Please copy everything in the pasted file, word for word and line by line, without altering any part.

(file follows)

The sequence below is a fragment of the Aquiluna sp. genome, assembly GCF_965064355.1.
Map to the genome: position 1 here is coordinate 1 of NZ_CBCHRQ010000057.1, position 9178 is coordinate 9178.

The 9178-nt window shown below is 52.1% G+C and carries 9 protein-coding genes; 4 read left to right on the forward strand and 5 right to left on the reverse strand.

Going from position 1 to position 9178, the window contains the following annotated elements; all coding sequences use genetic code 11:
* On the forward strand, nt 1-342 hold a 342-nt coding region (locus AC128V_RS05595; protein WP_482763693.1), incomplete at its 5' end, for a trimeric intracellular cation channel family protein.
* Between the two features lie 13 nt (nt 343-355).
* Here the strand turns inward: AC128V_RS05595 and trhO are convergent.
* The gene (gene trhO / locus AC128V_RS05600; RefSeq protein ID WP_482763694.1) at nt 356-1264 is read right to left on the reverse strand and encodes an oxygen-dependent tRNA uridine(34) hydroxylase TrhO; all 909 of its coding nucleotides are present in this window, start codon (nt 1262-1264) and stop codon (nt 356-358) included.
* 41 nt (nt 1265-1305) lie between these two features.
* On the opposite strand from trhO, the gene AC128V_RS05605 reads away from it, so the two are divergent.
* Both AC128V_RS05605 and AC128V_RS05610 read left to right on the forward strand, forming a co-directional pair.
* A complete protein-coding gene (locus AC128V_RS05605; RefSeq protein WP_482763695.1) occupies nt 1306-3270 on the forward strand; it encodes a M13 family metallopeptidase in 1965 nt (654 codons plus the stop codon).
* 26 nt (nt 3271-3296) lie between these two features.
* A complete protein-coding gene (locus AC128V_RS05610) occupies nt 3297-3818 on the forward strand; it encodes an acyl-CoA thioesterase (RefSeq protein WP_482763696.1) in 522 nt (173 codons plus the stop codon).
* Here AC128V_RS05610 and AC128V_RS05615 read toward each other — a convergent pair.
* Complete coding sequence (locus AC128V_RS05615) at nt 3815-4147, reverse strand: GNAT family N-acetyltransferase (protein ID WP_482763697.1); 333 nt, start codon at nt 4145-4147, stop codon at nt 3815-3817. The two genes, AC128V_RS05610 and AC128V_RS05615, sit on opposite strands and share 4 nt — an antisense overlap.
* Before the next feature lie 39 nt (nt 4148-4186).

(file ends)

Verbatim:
The sequence below is a fragment of the Aquiluna sp. genome, assembly GCF_965064355.1.
Map to the genome: position 1 here is coordinate 1 of NZ_CBCHRQ010000057.1, position 9178 is coordinate 9178.

The 9178-nt window shown below is 52.1% G+C and carries 9 protein-coding genes; 4 read left to right on the forward strand and 5 right to left on the reverse strand.

Going from position 1 to position 9178, the window contains the following annotated elements; all coding sequences use genetic code 11:
* On the forward strand, nt 1-342 hold a 342-nt coding region (locus AC128V_RS05595; protein WP_482763693.1), incomplete at its 5' end, for a trimeric intracellular cation channel family protein.
* Between the two features lie 13 nt (nt 343-355).
* Here the strand turns inward: AC128V_RS05595 and trhO are convergent.
* The gene (gene trhO / locus AC128V_RS05600; RefSeq protein ID WP_482763694.1) at nt 356-1264 is read right to left on the reverse strand and encodes an oxygen-dependent tRNA uridine(34) hydroxylase TrhO; all 909 of its coding nucleotides are present in this window, start codon (nt 1262-1264) and stop codon (nt 356-358) included.
* 41 nt (nt 1265-1305) lie between these two features.
* On the opposite strand from trhO, the gene AC128V_RS05605 reads away from it, so the two are divergent.
* Both AC128V_RS05605 and AC128V_RS05610 read left to right on the forward strand, forming a co-directional pair.
* A complete protein-coding gene (locus AC128V_RS05605; RefSeq protein WP_482763695.1) occupies nt 1306-3270 on the forward strand; it encodes a M13 family metallopeptidase in 1965 nt (654 codons plus the stop codon).
* 26 nt (nt 3271-3296) lie between these two features.
* A complete protein-coding gene (locus AC128V_RS05610) occupies nt 3297-3818 on the forward strand; it encodes an acyl-CoA thioesterase (RefSeq protein WP_482763696.1) in 522 nt (173 codons plus the stop codon).
* Here AC128V_RS05610 and AC128V_RS05615 read toward each other — a convergent pair.
* Complete coding sequence (locus AC128V_RS05615) at nt 3815-4147, reverse strand: GNAT family N-acetyltransferase (protein ID WP_482763697.1); 333 nt, start codon at nt 4145-4147, stop codon at nt 3815-3817. The two genes, AC128V_RS05610 and AC128V_RS05615, sit on opposite strands and share 4 nt — an antisense overlap.
* Before the next feature lie 39 nt (nt 4148-4186).